Monday, April 6. Day 22
In addition to keeping my honey and I isolated on the farm, and conversing with the 4 adult children and their partners in isolation, and tracking my grandson who lives in Utah, I’m also trying to ensure that my 83/82-y-o parents are complying with social distancing protocol alone in their home just south of Atlanta.
They’re doing a great job of tolerating the circumstances. Their church services are all cancelled, I have groceries delivered once a week, we text and chat every day. They have vast cable tv resources, but no internet, so to me that means they miss a lot (streaming their online church services), but they’ve never had it, so they don’t complain about it.
Last week I had a delivery made to them of some plants from their local nursery. It was a gorgeous pile of blossoms:
She was so surprised and delighted. They have a big front porch and they sit out there for hours birdwatching at the numerous feeders. Her hanging baskets are always beautiful, always red and white, and last year I found tiny hummingbird feeders that can be added to each basket so the birds get really close.
She immediately set to planting, digging and designing, then getting my dad to help her hang them.
She sent picture after picture of getting them arranged – 4 large baskets to hang on 4 hooks on the front porch.
Then this morning, she called me in tears, hardly able to talk. You can imagine me holding my breath, waiting to hear what she was so upset about. Did one of them fall down? Is it one of my brothers? My dad? Is someone showing symptoms?
The squirrels had gotten into her baskets and dug around and flung plants everywhere. In the span of 5 seconds, I went from relieved, to anger at her reaction, to laughter, and back to neutral as we talked it through. By the end of the conversation, we decided I would have some kind of rodent repellent delivered, she can pick up all the plants and sweep up the dirt and reassemble the baskets. She was even able to laugh about it at the end.
The whole experience fractured me. Of course I know the psychology of it – her emotion was entirely displaced, she’s tried so hard to be optimistic and comply with the rules, and those baskets mean a lot to her in a non-weird spring season. But sadness overwhelmed me at the thought of their suffering at this time in their lives – the isolation, the loneliness, the separation from their very active senior adult group at their church.
It will be a story we can tell and laugh about in the future. But right now it is a total gut-punch, and tiny example of what is playing out in millions of households around the world. This is so unnatural, and is taking a toll on our social species, in far more dramatic and significant ways than this short tale reveals.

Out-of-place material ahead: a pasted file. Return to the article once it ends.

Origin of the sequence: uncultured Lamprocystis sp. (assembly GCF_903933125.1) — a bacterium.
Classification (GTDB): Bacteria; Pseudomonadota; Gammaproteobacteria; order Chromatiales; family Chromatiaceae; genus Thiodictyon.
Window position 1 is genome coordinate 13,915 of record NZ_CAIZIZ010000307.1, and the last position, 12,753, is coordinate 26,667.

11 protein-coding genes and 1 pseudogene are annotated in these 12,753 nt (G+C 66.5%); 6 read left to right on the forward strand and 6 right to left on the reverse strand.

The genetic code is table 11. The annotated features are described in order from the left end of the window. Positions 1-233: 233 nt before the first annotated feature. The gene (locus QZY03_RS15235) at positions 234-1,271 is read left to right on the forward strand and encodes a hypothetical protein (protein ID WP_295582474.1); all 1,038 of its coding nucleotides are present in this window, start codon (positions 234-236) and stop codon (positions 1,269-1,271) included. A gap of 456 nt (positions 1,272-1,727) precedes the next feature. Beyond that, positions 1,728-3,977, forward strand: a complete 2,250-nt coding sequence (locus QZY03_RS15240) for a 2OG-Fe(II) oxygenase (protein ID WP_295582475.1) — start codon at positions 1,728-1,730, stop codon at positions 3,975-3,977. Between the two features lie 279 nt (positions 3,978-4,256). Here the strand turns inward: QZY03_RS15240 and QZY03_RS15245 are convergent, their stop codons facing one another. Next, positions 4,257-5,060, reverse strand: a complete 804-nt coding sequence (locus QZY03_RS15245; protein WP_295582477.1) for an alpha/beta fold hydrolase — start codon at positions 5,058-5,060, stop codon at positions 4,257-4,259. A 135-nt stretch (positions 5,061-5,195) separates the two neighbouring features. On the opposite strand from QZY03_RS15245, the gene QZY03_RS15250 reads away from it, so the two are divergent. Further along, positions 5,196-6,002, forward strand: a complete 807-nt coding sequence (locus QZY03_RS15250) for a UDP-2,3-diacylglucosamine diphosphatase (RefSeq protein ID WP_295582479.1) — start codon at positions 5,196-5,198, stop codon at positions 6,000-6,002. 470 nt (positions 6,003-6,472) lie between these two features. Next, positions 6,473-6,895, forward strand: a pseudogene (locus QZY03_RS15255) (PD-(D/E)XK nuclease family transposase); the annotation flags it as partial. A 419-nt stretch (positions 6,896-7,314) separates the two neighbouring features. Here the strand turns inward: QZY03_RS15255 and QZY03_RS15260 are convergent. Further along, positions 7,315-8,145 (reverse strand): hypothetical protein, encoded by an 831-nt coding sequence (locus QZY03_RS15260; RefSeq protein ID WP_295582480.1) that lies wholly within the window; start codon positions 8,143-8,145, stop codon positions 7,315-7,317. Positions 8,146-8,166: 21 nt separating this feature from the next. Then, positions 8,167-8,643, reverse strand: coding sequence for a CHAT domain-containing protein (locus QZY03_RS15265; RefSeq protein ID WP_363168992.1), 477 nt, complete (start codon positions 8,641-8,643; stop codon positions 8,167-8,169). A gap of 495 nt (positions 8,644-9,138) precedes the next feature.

It was a lovely day on the farm, but my morning phone call stayed with me well after sunset.
Tuesday, April 7. Day 23
Nothing but planting from sunrise to sunset! I think this theme is a little repetitive on this blog, but it is spring on the farm, so.
Wednesday, April 8. Day 24.
Today was a day.
We lost John Prine last night. I went to bed sad, thinking about listening to him in college, the impact his music and lyrics had on me.
I was out of sorts when I woke up, stressy and worried and restless. It was house-cleaning day, although 2 old people don’t mess up a house too much in a week. Before my honey and I got started cleaning, I put on some Prine, and the first chord hadn’t finished before I gave in to my tears. I cried about everything – fear of the virus, worry about the children and my parents, the loss of this beautiful man, the absolute frustration of what the Republicans have done to the country, the despair for the suffering that so many are experiencing in this health crisis.
I swept and mopped and scrubbed as JP’s voice soothed my raw nerves, like it used to do in my youth. In a couple of hours my house was clean, and my emotions were spent. My honey took my hand and led me outside without a word, where we headed out for our daily 3 miles on our little country lane.
We walked and chatted, he gave me space to grieve and rant, and before long around the bend came a very familiar car.
It’s hard to see, but that hatted bandit is my girl Steen. She took a moment to drive out to wave from the window, and at a safe social distance to see our faces. It was the sweetest moment, and one I needed.
I had also posted a little whiney rant on Facebook, and after our walk I saw comment after comment of love and support.
I am an optimistic person, sometimes almost unrealistically. I rarely have dark moments, and when I do, they pass quickly. Today was one of those rare occasions.